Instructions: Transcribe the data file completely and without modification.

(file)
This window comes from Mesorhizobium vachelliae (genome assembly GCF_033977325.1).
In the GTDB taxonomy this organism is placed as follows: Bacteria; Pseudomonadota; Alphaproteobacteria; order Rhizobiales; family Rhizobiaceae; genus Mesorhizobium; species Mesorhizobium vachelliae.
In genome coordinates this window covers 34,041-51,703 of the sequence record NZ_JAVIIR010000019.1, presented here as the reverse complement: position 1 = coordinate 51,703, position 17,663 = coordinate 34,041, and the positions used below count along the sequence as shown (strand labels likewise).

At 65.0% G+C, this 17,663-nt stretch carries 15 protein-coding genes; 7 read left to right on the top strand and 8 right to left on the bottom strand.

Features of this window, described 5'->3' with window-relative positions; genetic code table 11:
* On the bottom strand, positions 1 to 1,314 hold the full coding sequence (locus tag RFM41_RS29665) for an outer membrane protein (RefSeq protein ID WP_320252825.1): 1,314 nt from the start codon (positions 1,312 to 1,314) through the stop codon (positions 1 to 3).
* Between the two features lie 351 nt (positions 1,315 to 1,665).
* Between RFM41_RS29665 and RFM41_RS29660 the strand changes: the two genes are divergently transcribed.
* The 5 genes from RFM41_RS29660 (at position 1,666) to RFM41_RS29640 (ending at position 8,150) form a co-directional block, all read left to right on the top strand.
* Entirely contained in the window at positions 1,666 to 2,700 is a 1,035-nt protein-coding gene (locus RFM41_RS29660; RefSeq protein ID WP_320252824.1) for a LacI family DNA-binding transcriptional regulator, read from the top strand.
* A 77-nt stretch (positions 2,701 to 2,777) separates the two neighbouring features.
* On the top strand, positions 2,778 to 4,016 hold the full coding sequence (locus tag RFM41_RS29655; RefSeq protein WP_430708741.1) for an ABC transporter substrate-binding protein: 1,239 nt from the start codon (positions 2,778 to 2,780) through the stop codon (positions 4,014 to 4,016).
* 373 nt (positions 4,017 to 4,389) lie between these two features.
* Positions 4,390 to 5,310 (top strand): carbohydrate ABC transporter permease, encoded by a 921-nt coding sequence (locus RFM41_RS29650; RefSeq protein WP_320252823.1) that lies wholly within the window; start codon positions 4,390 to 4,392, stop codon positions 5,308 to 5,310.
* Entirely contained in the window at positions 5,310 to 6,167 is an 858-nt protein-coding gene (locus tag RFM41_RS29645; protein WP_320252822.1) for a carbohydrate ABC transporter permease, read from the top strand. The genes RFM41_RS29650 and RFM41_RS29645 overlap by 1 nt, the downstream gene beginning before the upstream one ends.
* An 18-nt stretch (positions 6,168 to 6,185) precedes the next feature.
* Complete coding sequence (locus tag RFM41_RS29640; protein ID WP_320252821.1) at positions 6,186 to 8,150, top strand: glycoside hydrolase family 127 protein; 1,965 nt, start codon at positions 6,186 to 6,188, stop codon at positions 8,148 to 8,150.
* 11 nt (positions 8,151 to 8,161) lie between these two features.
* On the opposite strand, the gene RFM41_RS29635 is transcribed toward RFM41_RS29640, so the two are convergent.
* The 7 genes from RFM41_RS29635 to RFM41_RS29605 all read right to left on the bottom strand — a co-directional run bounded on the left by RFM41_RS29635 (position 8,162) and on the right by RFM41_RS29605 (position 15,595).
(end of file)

This window comes from Mesorhizobium vachelliae (genome assembly GCF_033977325.1).
In the GTDB taxonomy this organism is placed as follows: Bacteria; Pseudomonadota; Alphaproteobacteria; order Rhizobiales; family Rhizobiaceae; genus Mesorhizobium; species Mesorhizobium vachelliae.
In genome coordinates this window covers 34,041-51,703 of the sequence record NZ_JAVIIR010000019.1, presented here as the reverse complement: position 1 = coordinate 51,703, position 17,663 = coordinate 34,041, and the positions used below count along the sequence as shown (strand labels likewise).

At 65.0% G+C, this 17,663-nt stretch carries 15 protein-coding genes; 7 read left to right on the top strand and 8 right to left on the bottom strand.

Features of this window, described 5'->3' with window-relative positions; genetic code table 11:
* On the bottom strand, positions 1 to 1,314 hold the full coding sequence (locus tag RFM41_RS29665) for an outer membrane protein (RefSeq protein ID WP_320252825.1): 1,314 nt from the start codon (positions 1,312 to 1,314) through the stop codon (positions 1 to 3).
* Between the two features lie 351 nt (positions 1,315 to 1,665).
* Between RFM41_RS29665 and RFM41_RS29660 the strand changes: the two genes are divergently transcribed.
* The 5 genes from RFM41_RS29660 (at position 1,666) to RFM41_RS29640 (ending at position 8,150) form a co-directional block, all read left to right on the top strand.
* Entirely contained in the window at positions 1,666 to 2,700 is a 1,035-nt protein-coding gene (locus RFM41_RS29660; RefSeq protein ID WP_320252824.1) for a LacI family DNA-binding transcriptional regulator, read from the top strand.
* A 77-nt stretch (positions 2,701 to 2,777) separates the two neighbouring features.
* On the top strand, positions 2,778 to 4,016 hold the full coding sequence (locus tag RFM41_RS29655; RefSeq protein WP_430708741.1) for an ABC transporter substrate-binding protein: 1,239 nt from the start codon (positions 2,778 to 2,780) through the stop codon (positions 4,014 to 4,016).
* 373 nt (positions 4,017 to 4,389) lie between these two features.
* Positions 4,390 to 5,310 (top strand): carbohydrate ABC transporter permease, encoded by a 921-nt coding sequence (locus RFM41_RS29650; RefSeq protein WP_320252823.1) that lies wholly within the window; start codon positions 4,390 to 4,392, stop codon positions 5,308 to 5,310.
* Entirely contained in the window at positions 5,310 to 6,167 is an 858-nt protein-coding gene (locus tag RFM41_RS29645; protein WP_320252822.1) for a carbohydrate ABC transporter permease, read from the top strand. The genes RFM41_RS29650 and RFM41_RS29645 overlap by 1 nt, the downstream gene beginning before the upstream one ends.
* An 18-nt stretch (positions 6,168 to 6,185) precedes the next feature.
* Complete coding sequence (locus tag RFM41_RS29640; protein ID WP_320252821.1) at positions 6,186 to 8,150, top strand: glycoside hydrolase family 127 protein; 1,965 nt, start codon at positions 6,186 to 6,188, stop codon at positions 8,148 to 8,150.
* 11 nt (positions 8,151 to 8,161) lie between these two features.
* On the opposite strand, the gene RFM41_RS29635 is transcribed toward RFM41_RS29640, so the two are convergent.
* The 7 genes from RFM41_RS29635 to RFM41_RS29605 all read right to left on the bottom strand — a co-directional run bounded on the left by RFM41_RS29635 (position 8,162) and on the right by RFM41_RS29605 (position 15,595).